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General Sir William Gerald Hugh Beach, GBE, KCB, MC (20 May 1923 – 4 September 2019)[1] was a British Army officer who, in retirement, researched and advised on defence policy, arms control and disarmament, with an interest in promoting concerns about ethical issues of peace and war.

Sir Hugh Beach
Born(1923-05-20)20 May 1923
Died4 September 2019(2019-09-04) (aged 96)
Allegiance United Kingdom
Service/branch British Army
Years of service1941–1981
Commands heldStaff College, Camberley
Battles/warsWorld War II
AwardsKnight Grand Cross of the Order of the British Empire
Knight Commander of the Order of the Bath
Military Cross

Early lifeEdit

Beach was educated at Winchester College, Peterhouse, Cambridge (MA 1961) and the University of Edinburgh (MSc 1971).[2]

Military careerEdit

Beach joined the Corps of Royal Engineers in August 1941. He saw active service in France in 1944 and in Java in 1946. During the 1960s he commanded an engineer regiment and an infantry brigade, both at Osnabrück in Germany. He was director of army staff duties at the Ministry of Defence from 1971 to 1973, commandant of the Staff College, Camberley from 1974 to 1975 and Deputy Commander-in-Chief UK Land Forces from 1976 to 1977 before becoming Master-General of the Ordnance (Army Board member for Procurement) from 1977 to 1981.[2]

Beach also served as Colonel of the Royal Pioneer Corps from 1976 to 1981.[3]

Later lifeEdit

Retiring from the army in 1981, he served as warden of St. George's House, Windsor Castle from 1981 to 1986, vice-Lord Lieutenant of Greater London from 1981 to 1987, Chief Royal Engineer from 1982 to 1987 and member of the Security Commission from 1982 to 1991. He chaired Ministry of Defence Study Groups on Censorship in War in 1983 and Education in the Army in 1984. He was director of the Council for Arms Control from 1986 to 1989. In the 1990s he was chairman of the governors of Gordon's and Bedales schools, and also chaired the boards of the Church Army and the Society for Promoting Christian Knowledge.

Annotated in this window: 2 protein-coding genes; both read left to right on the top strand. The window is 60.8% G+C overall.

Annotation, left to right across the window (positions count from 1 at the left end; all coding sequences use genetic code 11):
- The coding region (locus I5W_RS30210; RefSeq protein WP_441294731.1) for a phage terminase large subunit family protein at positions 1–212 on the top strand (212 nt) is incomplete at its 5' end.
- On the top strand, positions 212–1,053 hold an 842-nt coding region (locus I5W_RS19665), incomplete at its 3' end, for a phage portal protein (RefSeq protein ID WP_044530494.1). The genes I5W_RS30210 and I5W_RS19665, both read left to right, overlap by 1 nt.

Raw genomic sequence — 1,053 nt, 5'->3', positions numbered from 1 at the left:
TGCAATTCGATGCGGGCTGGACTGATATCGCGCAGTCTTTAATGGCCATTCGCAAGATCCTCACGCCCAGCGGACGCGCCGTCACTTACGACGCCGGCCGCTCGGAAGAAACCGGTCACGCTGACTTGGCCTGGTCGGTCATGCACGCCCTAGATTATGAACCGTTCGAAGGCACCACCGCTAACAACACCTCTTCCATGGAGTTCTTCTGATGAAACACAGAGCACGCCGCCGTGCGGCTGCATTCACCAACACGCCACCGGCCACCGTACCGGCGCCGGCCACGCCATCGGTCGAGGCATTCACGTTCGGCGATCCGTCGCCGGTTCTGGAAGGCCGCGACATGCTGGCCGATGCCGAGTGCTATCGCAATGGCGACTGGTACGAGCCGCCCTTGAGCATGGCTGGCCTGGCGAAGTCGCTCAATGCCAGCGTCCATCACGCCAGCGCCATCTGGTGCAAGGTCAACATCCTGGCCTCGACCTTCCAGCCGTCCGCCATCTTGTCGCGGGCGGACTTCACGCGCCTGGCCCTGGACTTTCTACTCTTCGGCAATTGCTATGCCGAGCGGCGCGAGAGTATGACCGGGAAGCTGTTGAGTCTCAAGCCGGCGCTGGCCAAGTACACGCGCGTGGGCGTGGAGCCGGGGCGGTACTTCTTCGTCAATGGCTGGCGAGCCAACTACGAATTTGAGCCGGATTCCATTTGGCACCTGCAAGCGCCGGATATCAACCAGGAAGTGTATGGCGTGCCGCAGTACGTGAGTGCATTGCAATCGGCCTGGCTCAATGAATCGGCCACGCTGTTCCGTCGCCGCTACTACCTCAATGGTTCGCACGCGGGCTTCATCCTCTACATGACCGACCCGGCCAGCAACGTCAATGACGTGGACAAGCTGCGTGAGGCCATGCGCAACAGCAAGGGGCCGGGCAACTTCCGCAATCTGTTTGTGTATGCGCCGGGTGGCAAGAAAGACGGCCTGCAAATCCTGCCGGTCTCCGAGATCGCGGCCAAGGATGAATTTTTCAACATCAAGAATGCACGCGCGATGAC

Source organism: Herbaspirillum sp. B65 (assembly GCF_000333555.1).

Beach was a member of the board or executive committee of: the Council for Christian Approaches to Defence,[4] the Centre for Defence Studies (King's College London), the Verification Technology Information Centre (VERTIC),[5] the International Security Information Service (ISIS),[6] and of the British Pugwash Group.[7] He lectured and contributed chapters to over two dozen books as well as publishing a number of monographs, articles and book reviews. In 1999 he co-authored, with Nadine Gurr, a book on British nuclear weapons policy[8] and, in 2001, a briefing paper on cluster bombs,[9]

In January 2009, The Times newspaper published a joint letter from Field Marshal Lord Bramall, General Lord Ramsbotham and General Beach arguing that the UK government should fund more realistic military needs rather than perpetuate its Trident programme,[10] arguing that:

Nuclear weapons have shown themselves to be completely useless as a deterrent to the threats and scale of violence we currently, or are likely to, face — particularly international terrorism; and the more you analyse them the more unusable they appear.

Beach died 4 September 2019 at age 96.[1]


Beach held honorary Doctorate of Civil Laws from the University of Kent in Canterbury (1990). He was an honorary fellow of Peterhouse, Cambridge and of the Chartered Institute of Building Service Engineers, a Fellow of the Royal Society of Arts and a Companion of the Chartered Management Institute.[11]


  1. ^ a b "General Sir Hugh Beach, brilliant soldier decorated after D-Day who went on to carry out a radical re-organisation of the nation's reserve forces – obituary". The Daily Telegraph. Telegraph Media Group. 5 September 2019. Retrieved 5 September 2019.
  2. ^ a b Beach, Hugh (May 1986). "British Defence Policy and the South Atlantic". South Atlantic Council Occasional Papers. City University. Retrieved 21 January 2015.
  3. ^ "Royal Pioneer Corps". Archived from the original on 5 January 2017. Retrieved 18 December 2017. Cite uses deprecated parameter |deadurl= (help)CS1 maint: BOT: original-url status unknown (link)
  4. ^ Council for Christian Approaches to Defence and Disarmament
  5. ^ VERTIC
  6. ^ ISIS
  7. ^ Pugwash Conferences on science and world affairs
  8. ^ Beach H and Gurr N Flattering the Passions, Or, The Bomb and Britain's Bid for a World Role
  9. ^ Beach H Cluster Bombs: the Case for New Controls, ISIS Europe, May 2001
  10. ^ UK does not need a nuclear deterrent The Times, 16 January 2009
  11. ^ Hugh Beach – A Memoir (ed) David Evans, (W. G. H. Beach, London, 2003)
Military offices
Preceded by
Patrick Howard-Dobson
Commandant of the Staff College, Camberley
Succeeded by
John Stanier
Preceded by
Sir Allan Taylor
Deputy C-in-C UK Land Forces
Succeeded by
Sir Peter Hudson
Preceded by
Sir John Gibbon
Master-General of the Ordnance
Succeeded by
Sir Peter Leng
Honorary titles
Preceded by
Sir David Willison
Chief Royal Engineer
Succeeded by
Sir George Cooper